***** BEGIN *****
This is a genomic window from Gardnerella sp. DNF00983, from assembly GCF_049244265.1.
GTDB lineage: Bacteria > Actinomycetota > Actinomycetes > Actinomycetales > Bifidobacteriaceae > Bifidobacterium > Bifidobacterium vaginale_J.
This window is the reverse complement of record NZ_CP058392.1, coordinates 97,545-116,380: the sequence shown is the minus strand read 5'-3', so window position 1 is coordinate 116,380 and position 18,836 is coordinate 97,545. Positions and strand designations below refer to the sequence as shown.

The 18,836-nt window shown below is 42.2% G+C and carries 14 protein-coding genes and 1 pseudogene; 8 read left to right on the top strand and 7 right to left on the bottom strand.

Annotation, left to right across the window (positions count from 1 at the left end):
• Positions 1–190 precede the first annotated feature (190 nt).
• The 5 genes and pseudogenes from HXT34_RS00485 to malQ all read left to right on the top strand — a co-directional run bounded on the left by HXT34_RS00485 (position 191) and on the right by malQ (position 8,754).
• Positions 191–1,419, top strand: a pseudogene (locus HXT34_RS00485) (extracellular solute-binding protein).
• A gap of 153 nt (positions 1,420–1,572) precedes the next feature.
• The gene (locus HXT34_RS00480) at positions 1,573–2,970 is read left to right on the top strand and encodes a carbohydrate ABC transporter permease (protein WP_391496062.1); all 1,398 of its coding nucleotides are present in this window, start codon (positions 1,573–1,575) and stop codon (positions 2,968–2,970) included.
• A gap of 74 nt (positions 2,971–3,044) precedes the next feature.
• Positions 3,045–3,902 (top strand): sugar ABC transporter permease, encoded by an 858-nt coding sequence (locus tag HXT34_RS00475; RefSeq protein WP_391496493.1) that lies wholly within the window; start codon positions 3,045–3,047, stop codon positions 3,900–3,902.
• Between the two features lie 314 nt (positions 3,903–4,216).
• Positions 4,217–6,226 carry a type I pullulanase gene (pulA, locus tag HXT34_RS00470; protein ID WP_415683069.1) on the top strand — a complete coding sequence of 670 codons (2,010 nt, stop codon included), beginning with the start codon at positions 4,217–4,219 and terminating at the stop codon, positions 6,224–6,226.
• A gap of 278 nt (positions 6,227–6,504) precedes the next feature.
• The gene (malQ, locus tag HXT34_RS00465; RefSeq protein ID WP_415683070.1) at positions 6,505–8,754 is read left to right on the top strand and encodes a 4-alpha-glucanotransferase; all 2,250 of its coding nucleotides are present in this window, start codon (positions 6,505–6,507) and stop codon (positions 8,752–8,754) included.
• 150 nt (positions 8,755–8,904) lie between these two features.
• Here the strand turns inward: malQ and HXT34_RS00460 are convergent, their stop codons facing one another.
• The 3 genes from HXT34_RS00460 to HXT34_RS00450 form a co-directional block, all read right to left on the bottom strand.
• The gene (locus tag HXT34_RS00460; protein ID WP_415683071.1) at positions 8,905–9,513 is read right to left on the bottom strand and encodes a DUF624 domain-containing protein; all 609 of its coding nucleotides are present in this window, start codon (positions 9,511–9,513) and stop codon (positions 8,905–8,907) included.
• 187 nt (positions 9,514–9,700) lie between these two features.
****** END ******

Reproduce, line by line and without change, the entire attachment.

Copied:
This is a genomic window from Gardnerella sp. DNF00983, from assembly GCF_049244265.1.
GTDB lineage: Bacteria > Actinomycetota > Actinomycetes > Actinomycetales > Bifidobacteriaceae > Bifidobacterium > Bifidobacterium vaginale_J.
This window is the reverse complement of record NZ_CP058392.1, coordinates 97,545-116,380: the sequence shown is the minus strand read 5'-3', so window position 1 is coordinate 116,380 and position 18,836 is coordinate 97,545. Positions and strand designations below refer to the sequence as shown.

The 18,836-nt window shown below is 42.2% G+C and carries 14 protein-coding genes and 1 pseudogene; 8 read left to right on the top strand and 7 right to left on the bottom strand.

Annotation, left to right across the window (positions count from 1 at the left end):
• Positions 1–190 precede the first annotated feature (190 nt).
• The 5 genes and pseudogenes from HXT34_RS00485 to malQ all read left to right on the top strand — a co-directional run bounded on the left by HXT34_RS00485 (position 191) and on the right by malQ (position 8,754).
• Positions 191–1,419, top strand: a pseudogene (locus HXT34_RS00485) (extracellular solute-binding protein).
• A gap of 153 nt (positions 1,420–1,572) precedes the next feature.
• The gene (locus HXT34_RS00480) at positions 1,573–2,970 is read left to right on the top strand and encodes a carbohydrate ABC transporter permease (protein WP_391496062.1); all 1,398 of its coding nucleotides are present in this window, start codon (positions 1,573–1,575) and stop codon (positions 2,968–2,970) included.
• A gap of 74 nt (positions 2,971–3,044) precedes the next feature.
• Positions 3,045–3,902 (top strand): sugar ABC transporter permease, encoded by an 858-nt coding sequence (locus tag HXT34_RS00475; RefSeq protein WP_391496493.1) that lies wholly within the window; start codon positions 3,045–3,047, stop codon positions 3,900–3,902.
• Between the two features lie 314 nt (positions 3,903–4,216).
• Positions 4,217–6,226 carry a type I pullulanase gene (pulA, locus tag HXT34_RS00470; protein ID WP_415683069.1) on the top strand — a complete coding sequence of 670 codons (2,010 nt, stop codon included), beginning with the start codon at positions 4,217–4,219 and terminating at the stop codon, positions 6,224–6,226.
• A gap of 278 nt (positions 6,227–6,504) precedes the next feature.
• The gene (malQ, locus tag HXT34_RS00465; RefSeq protein ID WP_415683070.1) at positions 6,505–8,754 is read left to right on the top strand and encodes a 4-alpha-glucanotransferase; all 2,250 of its coding nucleotides are present in this window, start codon (positions 6,505–6,507) and stop codon (positions 8,752–8,754) included.
• 150 nt (positions 8,755–8,904) lie between these two features.
• Here the strand turns inward: malQ and HXT34_RS00460 are convergent, their stop codons facing one another.
• The 3 genes from HXT34_RS00460 to HXT34_RS00450 form a co-directional block, all read right to left on the bottom strand.
• The gene (locus tag HXT34_RS00460; protein ID WP_415683071.1) at positions 8,905–9,513 is read right to left on the bottom strand and encodes a DUF624 domain-containing protein; all 609 of its coding nucleotides are present in this window, start codon (positions 9,511–9,513) and stop codon (positions 8,905–8,907) included.
• 187 nt (positions 9,514–9,700) lie between these two features.